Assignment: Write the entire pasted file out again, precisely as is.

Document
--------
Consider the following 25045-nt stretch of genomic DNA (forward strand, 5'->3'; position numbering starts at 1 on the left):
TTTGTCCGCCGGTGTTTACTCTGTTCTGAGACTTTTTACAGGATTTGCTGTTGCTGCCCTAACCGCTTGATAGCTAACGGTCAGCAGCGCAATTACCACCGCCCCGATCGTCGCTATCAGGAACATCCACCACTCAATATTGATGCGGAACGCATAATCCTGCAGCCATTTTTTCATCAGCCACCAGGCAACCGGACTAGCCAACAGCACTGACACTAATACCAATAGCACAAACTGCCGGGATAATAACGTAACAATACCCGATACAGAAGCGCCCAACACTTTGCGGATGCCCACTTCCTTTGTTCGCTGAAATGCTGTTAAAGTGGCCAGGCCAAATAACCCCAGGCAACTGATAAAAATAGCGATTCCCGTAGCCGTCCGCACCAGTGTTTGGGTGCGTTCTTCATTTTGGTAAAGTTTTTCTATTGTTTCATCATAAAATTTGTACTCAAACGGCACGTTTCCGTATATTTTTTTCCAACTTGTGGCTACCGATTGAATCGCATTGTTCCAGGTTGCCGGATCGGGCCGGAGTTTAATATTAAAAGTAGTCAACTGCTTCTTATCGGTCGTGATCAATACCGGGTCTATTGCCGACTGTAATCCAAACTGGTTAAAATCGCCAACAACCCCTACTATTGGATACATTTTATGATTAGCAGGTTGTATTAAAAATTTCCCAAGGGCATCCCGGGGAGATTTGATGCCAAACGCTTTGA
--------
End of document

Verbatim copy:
Consider the following 25045-nt stretch of genomic DNA (forward strand, 5'->3'; position numbering starts at 1 on the left):
TTTGTCCGCCGGTGTTTACTCTGTTCTGAGACTTTTTACAGGATTTGCTGTTGCTGCCCTAACCGCTTGATAGCTAACGGTCAGCAGCGCAATTACCACCGCCCCGATCGTCGCTATCAGGAACATCCACCACTCAATATTGATGCGGAACGCATAATCCTGCAGCCATTTTTTCATCAGCCACCAGGCAACCGGACTAGCCAACAGCACTGACACTAATACCAATAGCACAAACTGCCGGGATAATAACGTAACAATACCCGATACAGAAGCGCCCAACACTTTGCGGATGCCCACTTCCTTTGTTCGCTGAAATGCTGTTAAAGTGGCCAGGCCAAATAACCCCAGGCAACTGATAAAAATAGCGATTCCCGTAGCCGTCCGCACCAGTGTTTGGGTGCGTTCTTCATTTTGGTAAAGTTTTTCTATTGTTTCATCATAAAATTTGTACTCAAACGGCACGTTTCCGTATATTTTTTTCCAACTTGTGGCTACCGATTGAATCGCATTGTTCCAGGTTGCCGGATCGGGCCGGAGTTTAATATTAAAAGTAGTCAACTGCTTCTTATCGGTCGTGATCAATACCGGGTCTATTGCCGACTGTAATCCAAACTGGTTAAAATCGCCAACAACCCCTACTATTGGATACATTTTATGATTAGCAGGTTGTATTAAAAATTTCCCAAGGGCATCCCGGGGAGATTTGATGCCAAACGCTTTGA